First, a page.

The patient was submitted to adjuvant chemotherapy with Adriamycin 60 mg/m2 and Paclitaxel 175 mg/m2 and hormonal therapy with Anastrozole (Arimidex®) 1 mg/day, showing improved general conditions and weight gain. Control exams showed absence of omentum thickening, normal liver and unspecific distribution of intestinal loops (Figure 7)

 

 

In Figure 8, the opaque enema shows persistent stenosis of transverse colon, with difficult progression of rectal contrast until the colostomy.

 

 

The patient was submitted to a new exploratory laparotomy, without evidence of carcinomatosis, which found the cicatricial stenosis of transverse colon, and a segmental colectomy was performed involving the area of stenosis, as well as colostomy with reconstruction of intestinal flow and termino-terminal colonic anastomosis (Figures 9 and 10).

 

 

 

 

The histopathological study of the specimen showed no evidence of neoplasm, only cicatricial tissue.

The patient presented good progress and was discharged from hospital six days after the surgery. Today, the patient is in 27-month follow-up, without symptoms and free from the disease.

 

DISCUSSION

The infrequent occurrence of peritoneal carcinomatosis due to breast adenocarcinoma and its unspecific symptoms make its diagnosis more difficult4.

In the case reported, despite the endoscopic and contrast radiological and tomographic investigations in the preoperative period, it was not possible to diagnose it on this occasion, but only confirm the site with the probable obstruction, which has also been found by other authors1. The definitive diagnosis was only achieved after the histopathological and immunohistochemical analysis of a fragment of the omentum obtained through exploratory laparotomy.

In cases of history of breast neoplasm with any gastrointestinal tract manifestation, the secondary involvement due to breast neoplasm should be considered as one of the hypotheses and, whenever possible, confirm the finding with immunohistochemical exams6. The immunohistochemical markers that can help in this diagnosis are the expression of cytokeratin 7, estrogen and progesterone receptors and negativity to cytokeratin 201,6, also used in this case.

The interval between the primary disease appearance and the peritoneal carcinomatosis may vary from months to 30 years, average interval of 6 years1; in this case, this interval was 10 years.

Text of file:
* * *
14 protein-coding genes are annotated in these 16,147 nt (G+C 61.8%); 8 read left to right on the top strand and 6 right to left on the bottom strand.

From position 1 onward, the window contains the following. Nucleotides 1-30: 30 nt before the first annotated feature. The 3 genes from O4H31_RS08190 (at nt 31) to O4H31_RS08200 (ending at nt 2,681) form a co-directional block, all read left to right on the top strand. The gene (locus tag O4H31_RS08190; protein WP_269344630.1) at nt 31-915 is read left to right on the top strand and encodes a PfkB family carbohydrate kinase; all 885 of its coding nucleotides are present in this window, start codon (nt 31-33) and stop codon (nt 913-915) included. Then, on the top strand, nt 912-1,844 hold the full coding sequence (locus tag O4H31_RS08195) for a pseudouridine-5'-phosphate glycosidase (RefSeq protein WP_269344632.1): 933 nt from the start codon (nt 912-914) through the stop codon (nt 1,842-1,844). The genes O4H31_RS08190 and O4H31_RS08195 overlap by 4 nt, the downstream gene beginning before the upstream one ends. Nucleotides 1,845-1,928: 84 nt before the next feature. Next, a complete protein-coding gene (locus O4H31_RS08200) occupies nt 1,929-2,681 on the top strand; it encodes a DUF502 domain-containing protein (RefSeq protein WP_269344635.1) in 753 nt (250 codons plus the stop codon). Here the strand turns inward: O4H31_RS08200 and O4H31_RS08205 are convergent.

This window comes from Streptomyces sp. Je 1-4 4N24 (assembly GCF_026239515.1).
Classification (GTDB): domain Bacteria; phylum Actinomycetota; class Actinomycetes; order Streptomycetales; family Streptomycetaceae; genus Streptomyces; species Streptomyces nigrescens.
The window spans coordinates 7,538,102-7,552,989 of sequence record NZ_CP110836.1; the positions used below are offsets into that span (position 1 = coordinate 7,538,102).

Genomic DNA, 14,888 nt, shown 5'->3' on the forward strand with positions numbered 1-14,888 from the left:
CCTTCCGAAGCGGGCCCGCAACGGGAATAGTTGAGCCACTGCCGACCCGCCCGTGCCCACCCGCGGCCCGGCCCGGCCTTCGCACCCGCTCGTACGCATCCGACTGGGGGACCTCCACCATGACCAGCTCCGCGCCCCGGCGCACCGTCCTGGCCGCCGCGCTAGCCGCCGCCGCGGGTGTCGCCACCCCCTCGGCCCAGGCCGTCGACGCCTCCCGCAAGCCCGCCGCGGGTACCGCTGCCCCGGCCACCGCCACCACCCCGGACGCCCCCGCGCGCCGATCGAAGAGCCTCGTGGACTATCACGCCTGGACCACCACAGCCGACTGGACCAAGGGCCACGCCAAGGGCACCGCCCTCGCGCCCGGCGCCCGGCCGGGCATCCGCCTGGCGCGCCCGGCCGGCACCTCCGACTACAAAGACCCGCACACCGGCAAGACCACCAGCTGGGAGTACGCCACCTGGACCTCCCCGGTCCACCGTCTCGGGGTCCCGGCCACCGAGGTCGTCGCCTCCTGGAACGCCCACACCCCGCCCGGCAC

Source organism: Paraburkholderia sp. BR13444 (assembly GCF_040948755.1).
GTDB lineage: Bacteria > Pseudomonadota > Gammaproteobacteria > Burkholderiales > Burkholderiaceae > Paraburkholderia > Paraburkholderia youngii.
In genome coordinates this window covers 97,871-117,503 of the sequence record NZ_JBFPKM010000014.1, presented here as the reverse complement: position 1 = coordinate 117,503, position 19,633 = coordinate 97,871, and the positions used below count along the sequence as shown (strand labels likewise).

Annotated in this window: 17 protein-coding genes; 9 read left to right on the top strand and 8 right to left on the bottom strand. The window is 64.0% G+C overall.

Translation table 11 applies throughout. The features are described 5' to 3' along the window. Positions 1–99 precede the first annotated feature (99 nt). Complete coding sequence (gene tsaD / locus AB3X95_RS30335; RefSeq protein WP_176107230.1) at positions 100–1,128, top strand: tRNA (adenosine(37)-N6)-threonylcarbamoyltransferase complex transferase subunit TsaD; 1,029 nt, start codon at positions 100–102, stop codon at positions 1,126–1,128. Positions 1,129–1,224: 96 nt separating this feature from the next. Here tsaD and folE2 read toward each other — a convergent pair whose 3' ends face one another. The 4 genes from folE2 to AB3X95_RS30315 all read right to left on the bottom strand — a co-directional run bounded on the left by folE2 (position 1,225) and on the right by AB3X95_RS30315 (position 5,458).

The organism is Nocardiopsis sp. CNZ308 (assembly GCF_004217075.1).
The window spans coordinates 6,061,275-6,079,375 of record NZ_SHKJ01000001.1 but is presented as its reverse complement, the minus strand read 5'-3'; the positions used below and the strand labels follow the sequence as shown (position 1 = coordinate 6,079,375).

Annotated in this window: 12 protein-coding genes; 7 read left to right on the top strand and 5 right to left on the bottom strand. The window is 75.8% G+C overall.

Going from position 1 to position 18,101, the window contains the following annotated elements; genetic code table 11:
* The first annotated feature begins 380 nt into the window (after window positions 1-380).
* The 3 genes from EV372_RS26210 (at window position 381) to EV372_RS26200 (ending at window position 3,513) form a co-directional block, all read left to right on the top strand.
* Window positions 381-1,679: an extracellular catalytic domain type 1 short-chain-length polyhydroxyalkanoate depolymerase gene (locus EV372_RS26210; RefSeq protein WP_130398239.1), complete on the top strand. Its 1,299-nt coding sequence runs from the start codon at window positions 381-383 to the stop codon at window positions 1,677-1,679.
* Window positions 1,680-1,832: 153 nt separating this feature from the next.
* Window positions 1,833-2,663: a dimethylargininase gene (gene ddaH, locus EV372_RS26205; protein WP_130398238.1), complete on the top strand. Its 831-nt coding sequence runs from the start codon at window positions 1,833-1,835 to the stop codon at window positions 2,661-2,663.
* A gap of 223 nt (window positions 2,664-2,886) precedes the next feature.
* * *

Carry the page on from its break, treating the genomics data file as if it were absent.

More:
It was not possible to identify the histological type of breast adenocarcinoma that affected the patient in question and, therefore, we cannot correlate the finding of carcinomatosis to lobular or ductal type.

Surgical interventions are used only to resolve complications, considering that this is a disease with systemic dissemination4, as performed here, with exploratory laparotomy required for intestinal derivation due to partial bowel occlusion and to help achieve the diagnosis.

The patient remains fully asymptomatic, 27 months after the secondary disease diagnosis, as she presented a good response when submitted to chemotherapy and hormonal treatment. This finding agrees with the average survival presented in these cases, which is 24 to 36 months4.

 

CONCLUSION

In cases of peritoneal carcinomatosis and history of breast adenocarcinoma, the investigation of the carcinomatosis origin is essential, as good alleviation can be obtained with a specific treatment.

Chemotherapy associated with conservative surgeries can also provide good quality of life.

 

REFERENCES

1. Priego PJ, Rodriguez GV, Reguero MEC, Cabañas JM, Lisa EC, Peromingo RF, et al. Carcinomatosis peritonial secundaria a carcinoma lobulillar de mama. Rev Chil Cir 2007;59(3):223-8.         [ Links ]

2. Araújo LHL, Melo AC, Moreira MML,Gomes CAS, Noronha Jr H, Cunha WML, et al. Metástase gástrica de câncer de mama: relato de caso e revisão de literatura. Rev Bras Cancerol 2007;53(3):365-8.         [ Links ]

3. Fillmann LS, Pinho CM, Fillmann HS, Fillmann EEP. Relato de caso: metástase de carcinoma de mama para o intestino grosso. Rev Bras Coloproct 2007;27(4):50-2.         [ Links ]

4. McLemore EC, Pockaj BA, Reynolds C, Gray RJ, Hernandez JL, Grant CS, et al. Breast cancer: presentation and intervention in women with gastrointestinal metastasis and carcinomatosis. Ann Surg Oncol 2005;12(11):886-94.         [ Links ]

5. Hewitt MJ, Hall GD, Wilkinson N, Perren TJ, Lane G, Spencer JA. Image-guided biopsy in women with breast cancer presenting with peritoneal carcinomatosis. Int J Gynecol Cancer 2006;16 Suppl 1:108-10.         [ Links ]

6. Schwartz RE, Klimstra DS, Turnbull ADM. Metastatic breast cancer masquerading as gastrointestinal primary. Am J Gastroenterol 1998;93(1):111-4.         [ Links ]

 

 

Correspondence to:
Flávia Balsamo
Serviço de Coloproctologia do Hospital Heliópolis
Rua Cônego Xavier, 276 - Vila Heliópolis
CEP: 04231-030 - São Paulo (SP), Brazil
E-mail: flabal@uol.com.br

Submitted on: 02/25/2011
Approved on: 08/25/2011
Financial source: none.
Conflict of interest: nothing to declare.

 

 

Study carried out at the Service of Coloproctology, Hospital Heliópolis - São Paulo, SP, Brazil.